Serbia plans to become a 'developed country'

By: Calum Rutter

3-4 minutes


Serbia has set its sights on becoming a "developed country with quality
living conditions" after the "successful consolidation" of its public

The Balkan nation has experienced stable economic growth recently, and the
government budget has recorded a surplus for two consecutive years.

The remarks were made by minister of finance Sinisa Mali, who said he wants
to take advantage of the country's stable finances to "improve people's

While announcing new investment in new major roads, Mali said yesterday:
"The years to come are the years of our country's development
<> .

"With a higher rate of growth
<>  and
investment, we want to encourage further growth in the quality of life of

On Sunday Mali said the Balkan nation would press on with investments to
"completely change the face of Serbia in the next few years".

He referred to the road network the government is already building and the
sewage networks around the country that are expected to follow. 

Serbia is also planning to spend big on digital infrastructure, flats for
"young couples", investments in energy infrastructure, tourism, agriculture
and entrepreneurship, the government has said.

There are no set criteria for what qualifies as a 'developed country', but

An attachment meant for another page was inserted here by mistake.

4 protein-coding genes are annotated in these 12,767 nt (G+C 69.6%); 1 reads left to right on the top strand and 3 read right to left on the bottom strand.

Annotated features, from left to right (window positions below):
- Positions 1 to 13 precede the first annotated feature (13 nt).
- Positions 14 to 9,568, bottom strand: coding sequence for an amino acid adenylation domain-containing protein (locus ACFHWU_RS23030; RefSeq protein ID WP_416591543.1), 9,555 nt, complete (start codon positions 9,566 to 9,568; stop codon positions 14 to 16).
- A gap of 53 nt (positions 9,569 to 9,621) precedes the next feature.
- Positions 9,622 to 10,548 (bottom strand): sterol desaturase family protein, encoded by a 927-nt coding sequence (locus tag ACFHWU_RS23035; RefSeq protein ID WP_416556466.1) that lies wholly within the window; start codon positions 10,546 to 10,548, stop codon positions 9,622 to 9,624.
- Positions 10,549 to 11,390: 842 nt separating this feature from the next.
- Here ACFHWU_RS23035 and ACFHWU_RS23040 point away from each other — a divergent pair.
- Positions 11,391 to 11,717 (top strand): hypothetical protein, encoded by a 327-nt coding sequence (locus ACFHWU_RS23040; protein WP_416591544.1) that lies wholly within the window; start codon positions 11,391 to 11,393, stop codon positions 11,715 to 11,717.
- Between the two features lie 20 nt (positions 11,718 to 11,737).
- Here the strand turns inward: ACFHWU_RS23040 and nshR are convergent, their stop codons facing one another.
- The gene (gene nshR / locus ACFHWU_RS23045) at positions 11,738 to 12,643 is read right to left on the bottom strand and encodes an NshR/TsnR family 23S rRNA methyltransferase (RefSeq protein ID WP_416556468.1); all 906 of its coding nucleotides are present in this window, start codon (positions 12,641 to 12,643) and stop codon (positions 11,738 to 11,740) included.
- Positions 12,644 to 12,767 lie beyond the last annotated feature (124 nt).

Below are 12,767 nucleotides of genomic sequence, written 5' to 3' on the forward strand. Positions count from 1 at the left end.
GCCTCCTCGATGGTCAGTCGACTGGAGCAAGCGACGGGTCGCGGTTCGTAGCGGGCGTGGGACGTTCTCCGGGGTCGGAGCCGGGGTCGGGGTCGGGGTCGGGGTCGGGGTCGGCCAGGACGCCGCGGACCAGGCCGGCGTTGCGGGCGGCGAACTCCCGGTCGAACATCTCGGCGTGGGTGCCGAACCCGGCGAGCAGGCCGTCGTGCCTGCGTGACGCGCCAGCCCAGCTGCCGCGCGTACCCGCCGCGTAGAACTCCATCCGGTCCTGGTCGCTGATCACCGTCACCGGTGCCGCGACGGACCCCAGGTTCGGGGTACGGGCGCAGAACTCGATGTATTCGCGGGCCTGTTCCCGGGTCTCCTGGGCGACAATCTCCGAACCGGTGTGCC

it usually means quality infrastructure, relatively highly paid citizens and
a strong score on the human development index.

Serbia is the 67th highest country in the world on the UN
<> 's
human development index (which seeks to measure 'long and healthy life,
access to knowledge and a decent standard of living').

Last year Serbia increased its minimum wage by 8.6%, and Mali has said he
does not expect this year's pay rise (to be decided in the next three weeks)
will be below that figure.

In July, the IMF reviewed Serbia
ister-resigns-country-moves-improved-economy> 's economic performance.

It found growth in 2018 rebounded after a drought in 2017 to 4.3%, the
fastest pace in 10 years.

Public debt fell by about 15% of gross domestic product since the beginning
of 2017, thanks in part to the consecutive government surpluses.

Unemployment in Serbia has also declined, "important" reforms have been made
to modernise tax and efforts to address money laundering have made
"substantial progress".

*       Calum Rutter 

PF International reporter


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